When do you know that you've found your calling? For Relativity's Senior Application Administrator Mary Tagler, it was when she realized she not only loved the work, but was also good at it.

While not every technologist's path to finding their dream career is linear, many experience an epiphany when they find a company and role they're passionate about. We spoke with three women in Chicago about how they found their way to tech — and when they knew it was exactly where they should be.

Relativity

What started out as lending a hand in a short-term project turned into a brand new career for Senior Application Administrator Mary Tagler at e-discovery company Relativity. She found her lane after leaving life in the finance world — a jump she said was possible only due to the opportunity present within the tech industry.

Why did you decide to pursue a career in tech?

I didn't pursue a career in tech so much as it was a happy accident. After spending the first part of my career as a financial planner, I moved away from the client-side of the business and helped lead the effort to enhance the firm's technology platform. When we implemented Salesforce, we needed someone to manage the instance — I stepped up, thinking it would be temporary. I quickly realized I not only loved the work, but I was also good at it. Not having a traditional tech background did make me feel like an imposter at first, but those feelings eventually faded.

Building things is the most enjoyable part of my job.

What do you love most about your tech career, and what aspects of your job really make you light up?

I love the flexibility a career in tech has afforded me. I can work across virtually any industry, which allowed me to jump from financial services to legal tech — there aren't a lot of professions that allow for that. That flexibility also allows me to collaborate with others across industries, time zones and continents, whether it be problem-solving, troubleshooting or mentoring.

Building things is the most enjoyable part of my job. I love the challenge of designing a solution that solves a problem or creates efficiency, whether that be a business case or personal project.

Relativity LLC

"The vision powering Relativity’s product and UX teams"

Below is an article originally written by Alton Zenon III at Built In Chicago, and published on June 3, 2019. This article is about PowerToFly Partner Relativity. Go to Relativity's page on PowerToFly to see their open positions and learn more.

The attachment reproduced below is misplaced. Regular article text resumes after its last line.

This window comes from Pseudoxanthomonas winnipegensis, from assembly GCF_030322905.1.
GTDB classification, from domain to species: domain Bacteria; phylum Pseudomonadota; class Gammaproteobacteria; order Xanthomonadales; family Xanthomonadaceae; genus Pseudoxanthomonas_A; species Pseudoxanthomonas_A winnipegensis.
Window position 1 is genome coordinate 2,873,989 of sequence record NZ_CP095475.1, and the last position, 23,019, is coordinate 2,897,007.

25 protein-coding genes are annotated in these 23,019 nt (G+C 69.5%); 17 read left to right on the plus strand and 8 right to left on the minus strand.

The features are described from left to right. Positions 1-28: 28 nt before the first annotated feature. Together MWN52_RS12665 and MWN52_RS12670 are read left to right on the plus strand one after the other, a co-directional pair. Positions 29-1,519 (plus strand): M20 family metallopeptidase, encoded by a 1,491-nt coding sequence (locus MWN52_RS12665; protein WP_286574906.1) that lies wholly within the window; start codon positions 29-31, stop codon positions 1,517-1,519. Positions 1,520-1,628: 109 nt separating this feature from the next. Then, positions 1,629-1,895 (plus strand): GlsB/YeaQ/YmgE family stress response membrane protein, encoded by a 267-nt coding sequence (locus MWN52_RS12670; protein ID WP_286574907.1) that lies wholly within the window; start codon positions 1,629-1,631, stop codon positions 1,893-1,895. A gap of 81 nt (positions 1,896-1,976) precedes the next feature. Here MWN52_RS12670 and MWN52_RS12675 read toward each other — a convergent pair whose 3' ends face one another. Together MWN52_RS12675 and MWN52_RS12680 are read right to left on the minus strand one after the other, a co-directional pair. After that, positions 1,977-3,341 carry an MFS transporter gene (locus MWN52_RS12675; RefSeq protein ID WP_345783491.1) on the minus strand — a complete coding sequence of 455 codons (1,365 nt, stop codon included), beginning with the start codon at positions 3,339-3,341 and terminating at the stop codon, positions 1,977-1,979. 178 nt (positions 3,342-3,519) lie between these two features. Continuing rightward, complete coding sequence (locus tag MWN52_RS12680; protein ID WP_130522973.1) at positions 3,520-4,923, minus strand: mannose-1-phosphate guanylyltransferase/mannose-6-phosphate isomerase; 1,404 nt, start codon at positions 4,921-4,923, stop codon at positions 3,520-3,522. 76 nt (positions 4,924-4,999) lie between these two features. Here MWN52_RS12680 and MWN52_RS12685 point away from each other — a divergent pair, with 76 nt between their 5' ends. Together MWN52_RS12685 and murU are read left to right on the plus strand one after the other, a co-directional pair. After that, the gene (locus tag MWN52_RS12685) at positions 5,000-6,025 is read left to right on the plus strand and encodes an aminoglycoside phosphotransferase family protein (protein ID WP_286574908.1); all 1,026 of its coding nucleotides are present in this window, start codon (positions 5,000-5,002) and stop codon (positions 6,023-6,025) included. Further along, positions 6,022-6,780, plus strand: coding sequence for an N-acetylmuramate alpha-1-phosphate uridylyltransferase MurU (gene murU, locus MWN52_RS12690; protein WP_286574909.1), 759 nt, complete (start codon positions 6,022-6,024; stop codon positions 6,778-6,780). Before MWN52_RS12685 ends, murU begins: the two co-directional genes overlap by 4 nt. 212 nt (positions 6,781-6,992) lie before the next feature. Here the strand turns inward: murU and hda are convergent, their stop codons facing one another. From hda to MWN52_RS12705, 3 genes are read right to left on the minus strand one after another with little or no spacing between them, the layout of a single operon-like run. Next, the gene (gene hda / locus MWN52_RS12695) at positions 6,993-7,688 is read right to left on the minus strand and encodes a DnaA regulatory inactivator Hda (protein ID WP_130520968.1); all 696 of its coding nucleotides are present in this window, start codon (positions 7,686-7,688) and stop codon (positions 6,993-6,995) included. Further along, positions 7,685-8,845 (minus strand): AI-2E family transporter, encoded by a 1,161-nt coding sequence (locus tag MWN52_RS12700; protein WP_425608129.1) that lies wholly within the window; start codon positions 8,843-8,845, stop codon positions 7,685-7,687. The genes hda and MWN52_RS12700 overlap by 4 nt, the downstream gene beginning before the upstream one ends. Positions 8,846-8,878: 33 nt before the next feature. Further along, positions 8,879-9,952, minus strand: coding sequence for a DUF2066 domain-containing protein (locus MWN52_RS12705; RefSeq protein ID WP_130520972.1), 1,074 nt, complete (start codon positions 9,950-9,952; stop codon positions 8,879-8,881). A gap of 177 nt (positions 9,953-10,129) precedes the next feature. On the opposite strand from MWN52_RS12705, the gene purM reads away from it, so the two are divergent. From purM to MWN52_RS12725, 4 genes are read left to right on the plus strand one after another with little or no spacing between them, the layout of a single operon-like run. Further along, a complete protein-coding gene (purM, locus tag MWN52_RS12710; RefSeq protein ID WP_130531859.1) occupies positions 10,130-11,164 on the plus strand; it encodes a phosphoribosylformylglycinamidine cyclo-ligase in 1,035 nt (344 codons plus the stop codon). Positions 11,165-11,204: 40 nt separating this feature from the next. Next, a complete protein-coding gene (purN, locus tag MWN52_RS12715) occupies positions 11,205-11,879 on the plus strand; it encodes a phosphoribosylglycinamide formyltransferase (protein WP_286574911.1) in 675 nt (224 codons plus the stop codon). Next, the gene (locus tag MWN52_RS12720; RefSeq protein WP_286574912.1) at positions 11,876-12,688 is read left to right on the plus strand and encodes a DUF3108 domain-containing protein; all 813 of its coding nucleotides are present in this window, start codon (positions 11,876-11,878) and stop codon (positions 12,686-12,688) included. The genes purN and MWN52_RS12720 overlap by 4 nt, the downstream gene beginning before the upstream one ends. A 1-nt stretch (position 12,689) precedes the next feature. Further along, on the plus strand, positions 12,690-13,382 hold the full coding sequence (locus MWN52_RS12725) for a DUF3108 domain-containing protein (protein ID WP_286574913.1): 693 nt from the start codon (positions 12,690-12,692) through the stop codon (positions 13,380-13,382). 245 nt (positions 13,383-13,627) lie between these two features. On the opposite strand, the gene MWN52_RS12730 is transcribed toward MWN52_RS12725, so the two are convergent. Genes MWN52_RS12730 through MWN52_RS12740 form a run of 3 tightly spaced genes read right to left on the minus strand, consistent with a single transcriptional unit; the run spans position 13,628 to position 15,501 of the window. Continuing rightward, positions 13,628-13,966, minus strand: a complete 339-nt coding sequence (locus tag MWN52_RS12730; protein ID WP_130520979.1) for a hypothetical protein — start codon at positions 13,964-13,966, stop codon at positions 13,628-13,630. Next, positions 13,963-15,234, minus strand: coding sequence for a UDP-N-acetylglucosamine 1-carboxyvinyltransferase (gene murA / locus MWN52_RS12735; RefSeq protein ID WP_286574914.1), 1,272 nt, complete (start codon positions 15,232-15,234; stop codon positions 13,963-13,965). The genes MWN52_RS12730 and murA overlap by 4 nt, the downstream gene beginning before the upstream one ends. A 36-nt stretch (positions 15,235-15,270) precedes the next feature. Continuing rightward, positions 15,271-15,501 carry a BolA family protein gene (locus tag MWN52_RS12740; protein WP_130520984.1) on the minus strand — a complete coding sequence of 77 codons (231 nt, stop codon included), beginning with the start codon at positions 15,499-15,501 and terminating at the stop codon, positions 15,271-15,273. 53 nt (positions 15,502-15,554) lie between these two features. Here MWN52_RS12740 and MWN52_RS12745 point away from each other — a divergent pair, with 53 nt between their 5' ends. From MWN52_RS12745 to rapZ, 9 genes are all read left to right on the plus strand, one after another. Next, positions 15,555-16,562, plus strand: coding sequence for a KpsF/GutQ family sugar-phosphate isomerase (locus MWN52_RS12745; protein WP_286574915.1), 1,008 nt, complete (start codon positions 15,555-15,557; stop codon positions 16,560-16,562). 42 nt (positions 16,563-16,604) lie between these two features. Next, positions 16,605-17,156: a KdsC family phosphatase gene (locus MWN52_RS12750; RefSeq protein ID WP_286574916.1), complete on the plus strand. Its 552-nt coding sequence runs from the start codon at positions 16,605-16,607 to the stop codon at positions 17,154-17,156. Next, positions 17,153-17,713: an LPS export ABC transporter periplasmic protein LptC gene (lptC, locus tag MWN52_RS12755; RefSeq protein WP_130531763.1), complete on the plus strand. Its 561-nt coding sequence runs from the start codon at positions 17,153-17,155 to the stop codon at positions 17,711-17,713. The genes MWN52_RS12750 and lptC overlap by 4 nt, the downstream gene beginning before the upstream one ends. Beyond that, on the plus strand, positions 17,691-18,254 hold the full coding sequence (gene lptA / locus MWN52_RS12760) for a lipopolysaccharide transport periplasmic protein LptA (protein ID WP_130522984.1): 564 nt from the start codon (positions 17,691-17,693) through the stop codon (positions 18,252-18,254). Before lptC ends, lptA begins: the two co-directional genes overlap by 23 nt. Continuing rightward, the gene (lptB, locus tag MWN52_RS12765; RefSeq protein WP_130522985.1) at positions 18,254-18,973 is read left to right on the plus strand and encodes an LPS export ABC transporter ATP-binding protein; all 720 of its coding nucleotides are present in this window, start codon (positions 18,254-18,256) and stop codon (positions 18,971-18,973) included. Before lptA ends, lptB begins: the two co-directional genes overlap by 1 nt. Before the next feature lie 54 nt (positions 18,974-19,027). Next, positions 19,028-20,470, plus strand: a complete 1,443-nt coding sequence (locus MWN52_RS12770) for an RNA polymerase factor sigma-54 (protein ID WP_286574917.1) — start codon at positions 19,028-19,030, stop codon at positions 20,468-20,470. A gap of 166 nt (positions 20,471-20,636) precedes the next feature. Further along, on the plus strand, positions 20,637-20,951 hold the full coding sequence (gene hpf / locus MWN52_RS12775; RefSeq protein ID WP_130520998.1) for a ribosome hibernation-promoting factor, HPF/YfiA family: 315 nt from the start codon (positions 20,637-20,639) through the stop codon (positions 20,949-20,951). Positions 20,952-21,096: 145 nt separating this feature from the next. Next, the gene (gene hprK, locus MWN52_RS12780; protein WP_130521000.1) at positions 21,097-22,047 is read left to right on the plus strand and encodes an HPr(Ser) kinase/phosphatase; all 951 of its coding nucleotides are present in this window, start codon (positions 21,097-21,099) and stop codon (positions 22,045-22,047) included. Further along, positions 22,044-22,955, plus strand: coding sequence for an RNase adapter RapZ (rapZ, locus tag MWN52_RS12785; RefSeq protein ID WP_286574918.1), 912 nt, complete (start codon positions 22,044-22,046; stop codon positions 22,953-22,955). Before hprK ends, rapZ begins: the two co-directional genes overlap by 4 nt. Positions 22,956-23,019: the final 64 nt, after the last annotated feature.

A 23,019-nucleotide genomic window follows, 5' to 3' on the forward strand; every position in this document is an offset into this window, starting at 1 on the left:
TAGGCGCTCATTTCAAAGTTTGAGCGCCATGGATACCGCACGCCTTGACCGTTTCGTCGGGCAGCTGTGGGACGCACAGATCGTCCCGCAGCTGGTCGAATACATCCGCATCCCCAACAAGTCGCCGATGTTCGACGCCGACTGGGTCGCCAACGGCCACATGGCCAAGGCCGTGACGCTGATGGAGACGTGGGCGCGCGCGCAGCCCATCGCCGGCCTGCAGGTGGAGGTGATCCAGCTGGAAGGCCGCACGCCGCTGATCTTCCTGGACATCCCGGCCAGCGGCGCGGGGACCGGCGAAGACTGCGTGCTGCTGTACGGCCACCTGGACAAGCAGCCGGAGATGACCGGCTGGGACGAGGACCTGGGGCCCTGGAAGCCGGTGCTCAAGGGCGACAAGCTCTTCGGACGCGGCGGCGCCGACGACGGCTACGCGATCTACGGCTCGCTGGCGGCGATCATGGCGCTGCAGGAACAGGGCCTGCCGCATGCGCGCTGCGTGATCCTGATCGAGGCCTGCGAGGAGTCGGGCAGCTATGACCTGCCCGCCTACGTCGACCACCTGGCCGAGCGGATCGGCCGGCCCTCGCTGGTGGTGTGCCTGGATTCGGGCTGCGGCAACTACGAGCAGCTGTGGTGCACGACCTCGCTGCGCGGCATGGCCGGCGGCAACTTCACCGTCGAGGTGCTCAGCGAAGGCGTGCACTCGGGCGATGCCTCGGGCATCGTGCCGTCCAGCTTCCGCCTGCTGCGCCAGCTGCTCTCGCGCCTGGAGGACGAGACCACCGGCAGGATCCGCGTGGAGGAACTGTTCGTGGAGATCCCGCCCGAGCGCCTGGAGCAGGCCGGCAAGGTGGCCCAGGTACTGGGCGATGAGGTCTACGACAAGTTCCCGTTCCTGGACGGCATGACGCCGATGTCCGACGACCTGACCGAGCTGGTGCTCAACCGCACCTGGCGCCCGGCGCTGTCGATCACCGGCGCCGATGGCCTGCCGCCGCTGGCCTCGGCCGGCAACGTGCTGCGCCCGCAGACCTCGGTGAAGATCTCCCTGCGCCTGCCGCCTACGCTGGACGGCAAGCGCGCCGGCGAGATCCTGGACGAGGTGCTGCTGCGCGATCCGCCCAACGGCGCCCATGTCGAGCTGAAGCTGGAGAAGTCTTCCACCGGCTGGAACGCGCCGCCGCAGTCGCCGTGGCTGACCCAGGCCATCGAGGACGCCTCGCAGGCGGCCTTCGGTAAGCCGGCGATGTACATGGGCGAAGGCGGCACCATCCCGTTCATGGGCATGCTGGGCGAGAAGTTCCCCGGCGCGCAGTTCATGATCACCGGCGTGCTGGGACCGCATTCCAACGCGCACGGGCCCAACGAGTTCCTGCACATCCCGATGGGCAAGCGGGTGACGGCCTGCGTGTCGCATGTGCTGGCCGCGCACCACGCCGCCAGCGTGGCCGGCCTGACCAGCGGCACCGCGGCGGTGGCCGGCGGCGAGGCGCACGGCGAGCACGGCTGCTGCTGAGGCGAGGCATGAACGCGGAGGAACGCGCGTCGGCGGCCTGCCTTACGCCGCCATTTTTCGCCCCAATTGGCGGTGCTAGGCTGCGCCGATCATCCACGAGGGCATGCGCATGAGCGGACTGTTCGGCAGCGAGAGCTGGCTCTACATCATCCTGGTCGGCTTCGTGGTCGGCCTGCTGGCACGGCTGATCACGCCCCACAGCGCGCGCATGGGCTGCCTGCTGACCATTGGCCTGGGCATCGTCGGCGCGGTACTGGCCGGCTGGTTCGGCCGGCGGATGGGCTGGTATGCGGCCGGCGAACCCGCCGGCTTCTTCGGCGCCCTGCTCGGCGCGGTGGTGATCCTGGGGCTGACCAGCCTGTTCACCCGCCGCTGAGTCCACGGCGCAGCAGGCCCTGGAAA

Without the combined efforts of its product and user experience teams, products would be inefficient, unusable or both. And in the legal world, no one can afford to have a product fail or be overly cumbersome. Relativity understands this idea well, and the teams behind the e-discovery platform it's developing are striving to evolve the company's product, how customers interact with it, and how they advance their own professional skills.

PHOTOGRAPHY BY CHRIS MURPHY


PHOTOGRAPHY BY CHRIS MURPHY


PHOTOGRAPHY BY CHRIS MURPHY

Relativity

FOUNDED: 2001

EMPLOYEES: 925, around 775 locally

WHAT THEY DO: Relativity provides and maintains a cloud-based solution for storing and analyzing the large volumes of data generated during the discovery processes of litigation, internal investigations and compliance projects.

WHERE THEY DO IT: Chicago

PHILANTHROPIC ARM: Relativity Gives is devoted to giving back to the Chicago community. It donates tens of thousands of dollars to schools each year and offers staff many opportunities to volunteer.

CULTURE IS KEY: From a number of highly varied community resource groups and a dedication to philanthropy to providing opportunities for staff to have some fun, Relativity is adamant about organically strengthening and widening its cultural arms.


Chris Brown, Chief Product Officer

Chris is responsible for charting the company's overall product vision, strategy and roadmap. He also leads the product and user experience teams, in coordination with the tech division, as they work to reach those future-state destinations.

NO BACKPEDALING: Chris is an outdoor athlete and enjoys snowboarding and biking. He plans to stage his own Tour De Iowa and bike across the state over the summer.

How does Relativity's product fit into the ever-changing tech landscape of today?

Relativity sits at the nexus of the major technology transformations of our time: AI, mobility, IoT, security and the public cloud. As every organization goes through their own transformations in these areas, we are working to build a cloud platform to support them. That amounts to a few key areas for us: improving our user experience, providing the most comprehensive end-to-end e-discovery solution, and increasing our platform extensibility to solve other unstructured data challenges beyond e-discovery.

We use key results across each of our areas that align up to our product strategy and company goals.

How do you facilitate cross-team collaboration to help different teams work towards shared goals?

It starts with building the DNA of great sprint teams, complete with a strong, embedded triad of product, engineering and UX leaders working together. We use key results across each of our areas that align up to our product strategy and company goals and have a mix of ceremonies to keep folks informed and involved in debates around shifting priorities.